5 of 12: Woodbridge 10k

I’ve run Woodbridge 10k three times already. So when Robin popped this on the list I was elated and relieved; not that there was ever any doubt. This is a favorite event for FRR, and this year was no different. With over sixty FRR signed up, this was going to be a blistering race.

Using the same pre-race strategy as before, I chugged beetroot juice and piled on the pasta-carbs the night before. The start gun wasn’t to fire until midday, so plenty of morning lounge time. A hearty bowl of muesli was a very welcome change to the normal pre-race rituals. At this stage I still hadn’t made my mind up on the topic of footwear. I’d had some good experiences in the New Balance shoes, but I’ve been wearing in the Vibram Fivefingers KSO‘s over the last month of so of parkruns, and I’ve genuinely been amazed at the comfort and tactile grip these weapons give the rider. They wouldn’t be to everyones taste, but I’m quite smitten.

Then I peered outside; rain. It never rains on Woodbridge 10k race day. Seriously, there’s a deal going on somewhere where this never happens. The weather report said this was just a glitch, and sure enough as today’s bus driver arrived (Peter Woods) the tarmac had already begun to dry up. Peter is off form for this distance right now, and with a somewhat rude 5am awakening wasn’t expecting gold plated glory, but was looking forward to a solid assault on the course. A PB was off the cards for him (apparently) but he wasn’t going to be pulling any punches out there.

I snapped on the KSO’s and darted out the door. As we drove through Ipswich I realised in my excitement and general flippancy I’d forgotten my water, sun cream, money and… pain killers. Ha! We’d just have to pray the Woodbridge gods would shine kindly on me today!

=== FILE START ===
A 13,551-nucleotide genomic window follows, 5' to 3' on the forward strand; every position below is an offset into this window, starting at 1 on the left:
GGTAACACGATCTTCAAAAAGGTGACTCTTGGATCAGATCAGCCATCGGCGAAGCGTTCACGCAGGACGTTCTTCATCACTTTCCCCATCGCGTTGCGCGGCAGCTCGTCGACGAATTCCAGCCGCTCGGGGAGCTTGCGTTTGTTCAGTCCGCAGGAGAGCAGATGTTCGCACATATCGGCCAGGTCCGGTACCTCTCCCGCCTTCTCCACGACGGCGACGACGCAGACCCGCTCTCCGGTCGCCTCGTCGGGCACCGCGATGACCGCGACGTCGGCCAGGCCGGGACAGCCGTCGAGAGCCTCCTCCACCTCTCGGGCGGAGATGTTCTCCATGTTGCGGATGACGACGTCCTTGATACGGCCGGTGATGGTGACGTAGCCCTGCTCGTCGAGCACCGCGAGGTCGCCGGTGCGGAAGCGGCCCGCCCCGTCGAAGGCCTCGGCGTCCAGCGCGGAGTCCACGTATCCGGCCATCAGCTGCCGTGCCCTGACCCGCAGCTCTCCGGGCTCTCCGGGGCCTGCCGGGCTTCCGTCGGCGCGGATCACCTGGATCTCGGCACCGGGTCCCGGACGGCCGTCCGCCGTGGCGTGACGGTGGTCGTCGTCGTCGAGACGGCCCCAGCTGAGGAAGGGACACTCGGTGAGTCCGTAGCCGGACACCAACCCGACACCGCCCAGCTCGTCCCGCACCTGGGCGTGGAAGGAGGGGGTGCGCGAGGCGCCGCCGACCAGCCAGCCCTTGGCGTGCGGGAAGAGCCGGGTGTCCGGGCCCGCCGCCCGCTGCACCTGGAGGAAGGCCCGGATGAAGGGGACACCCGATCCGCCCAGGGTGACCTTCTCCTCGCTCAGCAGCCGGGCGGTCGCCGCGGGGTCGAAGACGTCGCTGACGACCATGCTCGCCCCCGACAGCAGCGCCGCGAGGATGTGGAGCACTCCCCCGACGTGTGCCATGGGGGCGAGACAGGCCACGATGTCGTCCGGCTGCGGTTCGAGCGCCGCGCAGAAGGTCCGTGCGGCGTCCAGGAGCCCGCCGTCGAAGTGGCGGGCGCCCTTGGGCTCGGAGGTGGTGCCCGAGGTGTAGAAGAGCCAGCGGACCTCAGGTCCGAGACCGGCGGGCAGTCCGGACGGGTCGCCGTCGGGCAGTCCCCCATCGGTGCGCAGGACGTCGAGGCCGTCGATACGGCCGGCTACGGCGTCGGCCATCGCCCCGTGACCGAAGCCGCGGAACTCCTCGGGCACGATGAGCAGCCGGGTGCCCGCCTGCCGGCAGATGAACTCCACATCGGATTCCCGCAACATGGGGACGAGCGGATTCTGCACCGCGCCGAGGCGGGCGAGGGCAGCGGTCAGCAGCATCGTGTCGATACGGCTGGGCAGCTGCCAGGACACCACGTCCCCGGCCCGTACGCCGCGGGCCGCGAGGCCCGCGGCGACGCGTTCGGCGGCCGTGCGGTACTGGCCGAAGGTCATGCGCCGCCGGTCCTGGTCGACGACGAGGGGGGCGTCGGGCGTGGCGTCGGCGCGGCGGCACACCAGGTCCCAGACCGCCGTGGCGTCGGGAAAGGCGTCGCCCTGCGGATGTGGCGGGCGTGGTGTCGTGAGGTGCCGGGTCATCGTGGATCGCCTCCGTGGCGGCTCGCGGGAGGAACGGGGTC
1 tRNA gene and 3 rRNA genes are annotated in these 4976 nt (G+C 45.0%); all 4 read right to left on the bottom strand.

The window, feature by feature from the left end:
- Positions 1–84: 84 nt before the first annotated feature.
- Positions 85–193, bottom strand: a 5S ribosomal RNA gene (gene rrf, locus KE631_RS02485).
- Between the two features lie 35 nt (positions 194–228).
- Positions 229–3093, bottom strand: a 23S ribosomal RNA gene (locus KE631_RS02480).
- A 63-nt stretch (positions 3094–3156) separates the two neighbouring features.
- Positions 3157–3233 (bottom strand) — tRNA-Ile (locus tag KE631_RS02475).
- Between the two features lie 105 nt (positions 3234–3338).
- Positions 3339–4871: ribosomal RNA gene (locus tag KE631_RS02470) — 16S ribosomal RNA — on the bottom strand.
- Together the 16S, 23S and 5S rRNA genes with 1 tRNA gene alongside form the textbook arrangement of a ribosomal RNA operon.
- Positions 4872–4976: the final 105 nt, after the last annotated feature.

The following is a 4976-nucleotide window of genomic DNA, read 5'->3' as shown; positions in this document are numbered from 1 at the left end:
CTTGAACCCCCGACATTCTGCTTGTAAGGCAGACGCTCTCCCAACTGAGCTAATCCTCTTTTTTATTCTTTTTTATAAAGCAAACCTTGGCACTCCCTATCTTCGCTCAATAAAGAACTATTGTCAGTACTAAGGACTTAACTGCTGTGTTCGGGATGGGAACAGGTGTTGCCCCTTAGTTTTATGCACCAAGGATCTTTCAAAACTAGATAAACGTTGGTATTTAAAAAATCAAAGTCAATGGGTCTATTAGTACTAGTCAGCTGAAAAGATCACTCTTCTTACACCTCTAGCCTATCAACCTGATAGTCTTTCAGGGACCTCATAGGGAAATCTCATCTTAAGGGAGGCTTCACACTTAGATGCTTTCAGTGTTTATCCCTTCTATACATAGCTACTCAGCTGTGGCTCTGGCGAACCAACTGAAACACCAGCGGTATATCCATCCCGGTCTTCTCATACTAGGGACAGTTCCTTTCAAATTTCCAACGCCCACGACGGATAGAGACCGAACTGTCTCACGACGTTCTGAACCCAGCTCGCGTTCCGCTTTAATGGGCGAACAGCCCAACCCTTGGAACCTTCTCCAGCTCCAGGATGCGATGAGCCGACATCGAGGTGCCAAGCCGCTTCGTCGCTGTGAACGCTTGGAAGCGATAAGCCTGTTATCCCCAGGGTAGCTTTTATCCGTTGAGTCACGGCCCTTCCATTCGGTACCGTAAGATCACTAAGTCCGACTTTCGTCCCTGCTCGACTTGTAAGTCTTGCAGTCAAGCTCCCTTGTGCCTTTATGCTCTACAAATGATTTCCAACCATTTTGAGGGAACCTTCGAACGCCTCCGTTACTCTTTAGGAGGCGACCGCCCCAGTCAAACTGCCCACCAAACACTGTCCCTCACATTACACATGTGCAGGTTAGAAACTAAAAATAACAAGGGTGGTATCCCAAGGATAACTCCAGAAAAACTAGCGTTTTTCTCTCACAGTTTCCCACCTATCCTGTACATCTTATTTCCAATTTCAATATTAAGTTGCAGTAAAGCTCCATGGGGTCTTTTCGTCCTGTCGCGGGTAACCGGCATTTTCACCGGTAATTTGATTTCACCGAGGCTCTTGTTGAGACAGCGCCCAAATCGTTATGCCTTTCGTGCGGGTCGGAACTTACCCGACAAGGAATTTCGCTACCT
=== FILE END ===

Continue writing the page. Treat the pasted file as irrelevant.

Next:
We rocked up at about 11am, and quickly met up with other FRR’s who were pinning their bibs on, on the pavilion. The less I mention about Simon Hedge’s bib placement, the better I think.

At 11:20 I knew it was time to start stretching out the upper abdomen, so took off for the grass track. Sprint/Walks were the order of the day. A few peak bursts of speed with some fairly bizarre stretches. After about 1 mile I’d got about as much done as I thought I could without eating into race energy reserves, so headed back to base.

Collected my thoughts again, and headed to the start area. I selected the 55min pen, along with Jo and Courtney. This was Courtney’s first Woodbridge 10k outing, so she was keen to hit her dad’s inaugural time of 56mins (?). The overall negative elevation delta between the start and finish can lull runners into the false impression that this is an easy course. It’s not. I’ve found with most races, you have to respect the distance and the elevation in equal measure. If you abuse the downhills, you’ll likely pay back heavily on the uphills.Courtney darted off as soon as we’d passed over the blue mats. As we came to the first hairpin turn we were pitching 7:20min/mile which was way too fast, knowing Drybridge Hill was coming. I managed to claw Courtney back to a more sensible 8min/mile pace, but then as we hit to foot of the hill I needed to back off a bit while she utterly nailed it, with Jo then following in her blazed trail soon after. (Nice effort Courtney)